iPad versus eBook Readers
By Tom McKinney
Two months ago I wrote about Apple's iPad. It hadn't actually been released yet, and now it has. It's done very well, with analysts suggesting over a million have already been sold. In that article, I also focused on aspects of the iPad other than its ability to serve as an eBook reader.
I decided this month to compare eBook readers with the iPad. The ones I tested out are: the Sony Reader Touch Edition, the Sony Reader Pocket Edition, and the Barnes & Noble Nook. All three use digital "e-inks" that emulate actual printing, and like real books, require a separate source of light because they are not backlit like the computer screen of the iPad is. The upside to this is that it's easier on your eyes, and they're better for reading in direct sunlight. I downloaded the same book on all four devices, and read for two hours on each, nearly finishing my purchase by the end! It isn't the longest time spent reading, but it's what I could spare.
We already know a bit about the iPad, at least you do if you read my other article! But I never mentioned eBooks. Apple calls them iBooks, and they've setup an online store connected to the iTunes store (also the App store). If there's one thing Apple has mastery over, it's interface. I've talked about the inherent simplicity and ease of use of the iPad, and the bookstore is no different. I'd never visited their bookstore, yet I could buy books immediately because I already have an Apple account from my years on iTunes. These accounts are free to create. Getting to the bookstore on the iPad was the simplest of the four devices I looked at. All I had to do was check which page on the home screen iBooks was located. I'll admit right here, though, that the iPad is familiar to me based on my owning iPhones alone.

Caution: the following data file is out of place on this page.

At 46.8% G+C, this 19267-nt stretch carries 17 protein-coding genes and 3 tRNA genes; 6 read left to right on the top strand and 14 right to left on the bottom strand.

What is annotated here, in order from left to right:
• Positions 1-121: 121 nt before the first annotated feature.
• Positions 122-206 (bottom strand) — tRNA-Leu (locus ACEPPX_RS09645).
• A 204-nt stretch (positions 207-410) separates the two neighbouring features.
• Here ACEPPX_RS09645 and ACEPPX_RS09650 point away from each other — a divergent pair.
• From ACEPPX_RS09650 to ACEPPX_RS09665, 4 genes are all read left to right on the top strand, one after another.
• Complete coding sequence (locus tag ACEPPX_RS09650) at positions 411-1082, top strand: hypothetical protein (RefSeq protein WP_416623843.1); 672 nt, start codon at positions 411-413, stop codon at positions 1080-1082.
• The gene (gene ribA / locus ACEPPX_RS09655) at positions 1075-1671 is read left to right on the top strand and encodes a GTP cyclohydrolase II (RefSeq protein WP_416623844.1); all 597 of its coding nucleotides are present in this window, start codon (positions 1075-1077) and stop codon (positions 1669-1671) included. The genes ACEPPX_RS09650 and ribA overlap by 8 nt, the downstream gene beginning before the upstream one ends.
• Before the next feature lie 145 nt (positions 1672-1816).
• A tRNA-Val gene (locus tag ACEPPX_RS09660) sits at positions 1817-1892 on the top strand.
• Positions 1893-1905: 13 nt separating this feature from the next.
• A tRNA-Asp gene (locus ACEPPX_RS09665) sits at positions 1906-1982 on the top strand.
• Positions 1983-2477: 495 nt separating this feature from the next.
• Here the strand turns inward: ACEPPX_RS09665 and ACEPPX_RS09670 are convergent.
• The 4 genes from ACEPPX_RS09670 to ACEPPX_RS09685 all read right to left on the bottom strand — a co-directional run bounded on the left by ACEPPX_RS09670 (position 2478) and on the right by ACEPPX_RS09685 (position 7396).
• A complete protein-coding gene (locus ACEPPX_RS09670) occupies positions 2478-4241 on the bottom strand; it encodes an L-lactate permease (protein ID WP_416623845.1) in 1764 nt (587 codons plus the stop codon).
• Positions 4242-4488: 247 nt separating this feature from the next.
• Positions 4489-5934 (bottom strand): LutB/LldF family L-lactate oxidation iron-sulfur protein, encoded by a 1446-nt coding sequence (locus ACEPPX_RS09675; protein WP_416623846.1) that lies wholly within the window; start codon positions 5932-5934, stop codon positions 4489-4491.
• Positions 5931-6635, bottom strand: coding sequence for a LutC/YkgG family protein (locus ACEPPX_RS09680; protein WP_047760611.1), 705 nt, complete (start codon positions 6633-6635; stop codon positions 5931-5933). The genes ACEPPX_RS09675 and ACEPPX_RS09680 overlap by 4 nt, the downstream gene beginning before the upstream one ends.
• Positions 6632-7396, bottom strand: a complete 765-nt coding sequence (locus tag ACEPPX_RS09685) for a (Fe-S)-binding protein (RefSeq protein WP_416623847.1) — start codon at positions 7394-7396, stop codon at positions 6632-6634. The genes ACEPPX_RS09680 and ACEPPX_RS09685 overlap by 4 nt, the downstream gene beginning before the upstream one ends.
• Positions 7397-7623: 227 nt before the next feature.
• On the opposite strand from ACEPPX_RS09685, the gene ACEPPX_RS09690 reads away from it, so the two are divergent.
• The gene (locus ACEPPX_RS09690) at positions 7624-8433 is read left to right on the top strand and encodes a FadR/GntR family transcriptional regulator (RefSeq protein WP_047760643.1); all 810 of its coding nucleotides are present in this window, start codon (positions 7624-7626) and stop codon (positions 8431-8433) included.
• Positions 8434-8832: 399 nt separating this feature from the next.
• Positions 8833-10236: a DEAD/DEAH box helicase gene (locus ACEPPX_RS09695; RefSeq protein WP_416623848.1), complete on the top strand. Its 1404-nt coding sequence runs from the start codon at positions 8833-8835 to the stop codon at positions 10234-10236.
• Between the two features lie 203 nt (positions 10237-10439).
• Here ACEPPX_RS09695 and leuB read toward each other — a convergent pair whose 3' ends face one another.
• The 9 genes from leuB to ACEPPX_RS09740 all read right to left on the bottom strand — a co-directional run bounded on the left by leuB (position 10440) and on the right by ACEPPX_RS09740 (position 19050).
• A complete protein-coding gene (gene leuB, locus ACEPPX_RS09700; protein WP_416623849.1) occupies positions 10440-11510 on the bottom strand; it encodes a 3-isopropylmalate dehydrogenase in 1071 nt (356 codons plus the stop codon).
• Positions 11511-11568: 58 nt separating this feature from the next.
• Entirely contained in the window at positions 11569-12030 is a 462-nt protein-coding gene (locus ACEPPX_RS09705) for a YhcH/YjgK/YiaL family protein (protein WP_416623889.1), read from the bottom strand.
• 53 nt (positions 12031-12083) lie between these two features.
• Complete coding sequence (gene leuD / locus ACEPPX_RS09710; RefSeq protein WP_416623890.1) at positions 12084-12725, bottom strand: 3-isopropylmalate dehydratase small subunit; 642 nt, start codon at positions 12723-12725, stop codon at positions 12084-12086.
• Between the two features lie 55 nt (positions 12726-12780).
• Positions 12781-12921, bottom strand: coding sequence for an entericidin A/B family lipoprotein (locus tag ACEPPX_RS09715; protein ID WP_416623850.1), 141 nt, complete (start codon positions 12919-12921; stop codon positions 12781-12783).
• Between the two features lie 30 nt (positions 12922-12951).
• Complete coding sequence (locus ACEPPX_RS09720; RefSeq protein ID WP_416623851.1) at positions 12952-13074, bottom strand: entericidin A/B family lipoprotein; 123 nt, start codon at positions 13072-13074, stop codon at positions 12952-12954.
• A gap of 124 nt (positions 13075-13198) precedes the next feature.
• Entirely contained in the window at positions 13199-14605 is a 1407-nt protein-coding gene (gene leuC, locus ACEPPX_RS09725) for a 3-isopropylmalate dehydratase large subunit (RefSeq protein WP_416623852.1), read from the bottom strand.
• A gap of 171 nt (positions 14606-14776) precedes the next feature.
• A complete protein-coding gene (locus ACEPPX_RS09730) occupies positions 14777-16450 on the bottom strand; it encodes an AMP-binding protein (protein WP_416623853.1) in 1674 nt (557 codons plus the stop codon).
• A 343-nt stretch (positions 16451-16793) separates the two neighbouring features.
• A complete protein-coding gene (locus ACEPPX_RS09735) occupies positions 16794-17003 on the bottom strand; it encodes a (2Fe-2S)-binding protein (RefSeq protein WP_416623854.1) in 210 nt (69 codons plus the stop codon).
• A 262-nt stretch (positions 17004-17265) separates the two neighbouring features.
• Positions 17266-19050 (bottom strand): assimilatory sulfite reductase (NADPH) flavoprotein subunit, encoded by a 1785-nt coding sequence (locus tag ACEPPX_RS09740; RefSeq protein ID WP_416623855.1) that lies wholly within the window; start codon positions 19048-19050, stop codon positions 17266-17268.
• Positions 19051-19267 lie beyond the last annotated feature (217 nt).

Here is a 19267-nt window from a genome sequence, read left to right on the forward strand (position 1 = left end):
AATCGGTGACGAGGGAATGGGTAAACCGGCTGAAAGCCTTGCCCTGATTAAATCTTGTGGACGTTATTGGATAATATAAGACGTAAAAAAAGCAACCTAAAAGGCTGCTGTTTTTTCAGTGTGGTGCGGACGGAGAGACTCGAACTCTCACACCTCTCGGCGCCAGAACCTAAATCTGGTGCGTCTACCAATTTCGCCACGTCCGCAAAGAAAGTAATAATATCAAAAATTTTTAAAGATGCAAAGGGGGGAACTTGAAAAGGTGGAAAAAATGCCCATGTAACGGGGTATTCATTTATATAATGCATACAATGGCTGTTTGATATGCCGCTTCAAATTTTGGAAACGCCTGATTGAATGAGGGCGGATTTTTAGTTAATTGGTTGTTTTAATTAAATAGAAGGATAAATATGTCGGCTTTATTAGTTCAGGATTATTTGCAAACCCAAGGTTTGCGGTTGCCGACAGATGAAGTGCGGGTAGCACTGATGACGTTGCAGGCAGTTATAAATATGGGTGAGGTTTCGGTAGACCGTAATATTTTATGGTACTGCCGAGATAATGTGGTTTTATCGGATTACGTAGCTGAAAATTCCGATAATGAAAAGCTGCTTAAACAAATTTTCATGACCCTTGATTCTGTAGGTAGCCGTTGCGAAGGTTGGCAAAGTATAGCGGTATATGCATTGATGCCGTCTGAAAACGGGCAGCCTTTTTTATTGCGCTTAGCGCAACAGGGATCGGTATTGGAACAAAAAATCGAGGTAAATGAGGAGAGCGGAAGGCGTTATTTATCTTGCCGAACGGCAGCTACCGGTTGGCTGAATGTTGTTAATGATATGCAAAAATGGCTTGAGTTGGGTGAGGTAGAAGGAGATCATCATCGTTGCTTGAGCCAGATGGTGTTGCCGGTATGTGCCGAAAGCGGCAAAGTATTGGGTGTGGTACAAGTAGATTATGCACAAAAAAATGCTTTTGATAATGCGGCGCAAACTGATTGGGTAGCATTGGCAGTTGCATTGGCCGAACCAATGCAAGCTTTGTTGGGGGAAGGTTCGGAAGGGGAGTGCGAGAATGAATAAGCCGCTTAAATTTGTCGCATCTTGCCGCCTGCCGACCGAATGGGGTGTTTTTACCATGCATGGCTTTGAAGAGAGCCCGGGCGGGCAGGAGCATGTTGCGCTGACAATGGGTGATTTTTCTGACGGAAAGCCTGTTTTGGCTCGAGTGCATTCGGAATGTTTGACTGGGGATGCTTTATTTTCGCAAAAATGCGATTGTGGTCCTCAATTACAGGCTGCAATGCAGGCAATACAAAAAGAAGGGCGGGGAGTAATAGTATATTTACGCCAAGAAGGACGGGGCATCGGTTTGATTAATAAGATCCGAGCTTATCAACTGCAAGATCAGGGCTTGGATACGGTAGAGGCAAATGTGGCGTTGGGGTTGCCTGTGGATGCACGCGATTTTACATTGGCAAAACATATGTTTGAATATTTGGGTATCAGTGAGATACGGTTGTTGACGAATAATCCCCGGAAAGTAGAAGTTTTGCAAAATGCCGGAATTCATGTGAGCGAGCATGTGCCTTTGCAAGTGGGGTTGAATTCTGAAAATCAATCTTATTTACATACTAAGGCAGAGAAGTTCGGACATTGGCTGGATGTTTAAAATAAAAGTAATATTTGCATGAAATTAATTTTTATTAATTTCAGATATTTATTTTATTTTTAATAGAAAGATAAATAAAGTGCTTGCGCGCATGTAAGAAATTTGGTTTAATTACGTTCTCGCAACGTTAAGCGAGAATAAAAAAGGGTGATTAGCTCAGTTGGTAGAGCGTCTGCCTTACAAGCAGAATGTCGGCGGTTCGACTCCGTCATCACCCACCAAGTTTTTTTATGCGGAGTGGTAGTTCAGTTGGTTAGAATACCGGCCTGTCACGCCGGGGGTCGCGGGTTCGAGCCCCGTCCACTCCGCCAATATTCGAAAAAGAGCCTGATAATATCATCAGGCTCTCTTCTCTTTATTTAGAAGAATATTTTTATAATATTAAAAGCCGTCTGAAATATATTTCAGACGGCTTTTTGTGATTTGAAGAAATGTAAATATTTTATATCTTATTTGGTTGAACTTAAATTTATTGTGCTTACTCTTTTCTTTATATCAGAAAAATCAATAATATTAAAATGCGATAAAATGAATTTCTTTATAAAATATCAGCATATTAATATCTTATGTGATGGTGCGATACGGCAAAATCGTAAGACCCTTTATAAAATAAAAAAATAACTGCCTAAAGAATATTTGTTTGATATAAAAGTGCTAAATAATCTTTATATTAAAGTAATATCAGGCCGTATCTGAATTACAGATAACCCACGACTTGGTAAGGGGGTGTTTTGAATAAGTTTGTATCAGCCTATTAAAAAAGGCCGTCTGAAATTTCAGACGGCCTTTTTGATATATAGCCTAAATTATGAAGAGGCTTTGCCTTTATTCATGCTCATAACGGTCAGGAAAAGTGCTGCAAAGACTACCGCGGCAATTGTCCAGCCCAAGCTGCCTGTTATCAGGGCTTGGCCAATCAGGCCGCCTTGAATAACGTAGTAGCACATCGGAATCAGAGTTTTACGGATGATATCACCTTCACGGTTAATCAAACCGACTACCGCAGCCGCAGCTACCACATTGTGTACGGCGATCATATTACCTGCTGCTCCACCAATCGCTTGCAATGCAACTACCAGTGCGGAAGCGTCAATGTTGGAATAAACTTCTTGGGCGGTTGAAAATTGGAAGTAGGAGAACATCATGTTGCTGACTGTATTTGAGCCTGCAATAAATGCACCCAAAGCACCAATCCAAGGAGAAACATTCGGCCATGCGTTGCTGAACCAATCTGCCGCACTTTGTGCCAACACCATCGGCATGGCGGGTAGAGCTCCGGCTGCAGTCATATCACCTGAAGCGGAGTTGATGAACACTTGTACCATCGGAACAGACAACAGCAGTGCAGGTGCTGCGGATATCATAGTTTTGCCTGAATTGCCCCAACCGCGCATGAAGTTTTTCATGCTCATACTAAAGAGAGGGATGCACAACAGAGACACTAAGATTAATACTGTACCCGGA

The Sony Pocket Edition is a smaller reader that has a readable screen size about that of a common paperback. It has a lot of buttons! Nineteen to be precise. That's compared to the iPad's two (power & home). All those buttons are necessary because it's the only piece of hardware I looked at which lacked a touchscreen. I was actually a little confused on how to get to the bookstore when I first picked it up, but figured my way out. There's a slight learning curve. The positive of having the buttons off the screen is that your fingers are not touching the screen constantly, potentially leaving fingerprints. I found this came up later with other readers. Even so, unless ultra-portability is the number one priority, I'd recommend a reader with a touchscreen based on practicality.